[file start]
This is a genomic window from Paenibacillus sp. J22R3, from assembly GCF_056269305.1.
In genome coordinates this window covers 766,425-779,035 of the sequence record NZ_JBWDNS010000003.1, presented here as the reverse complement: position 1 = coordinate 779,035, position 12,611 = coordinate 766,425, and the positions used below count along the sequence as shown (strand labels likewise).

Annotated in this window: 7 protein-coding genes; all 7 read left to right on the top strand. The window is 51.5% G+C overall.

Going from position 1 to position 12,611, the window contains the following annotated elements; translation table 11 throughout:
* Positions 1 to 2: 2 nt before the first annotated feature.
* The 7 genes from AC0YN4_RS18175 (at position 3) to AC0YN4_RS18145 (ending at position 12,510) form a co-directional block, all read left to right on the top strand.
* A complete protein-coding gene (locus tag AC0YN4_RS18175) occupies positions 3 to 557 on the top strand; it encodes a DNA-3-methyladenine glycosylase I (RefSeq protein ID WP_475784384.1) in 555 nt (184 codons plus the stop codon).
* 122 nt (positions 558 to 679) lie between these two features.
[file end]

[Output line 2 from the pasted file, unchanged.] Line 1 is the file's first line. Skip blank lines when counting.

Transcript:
In genome coordinates this window covers 766,425-779,035 of the sequence record NZ_JBWDNS010000003.1, presented here as the reverse complement: position 1 = coordinate 779,035, position 12,611 = coordinate 766,425, and the positions used below count along the sequence as shown (strand labels likewise).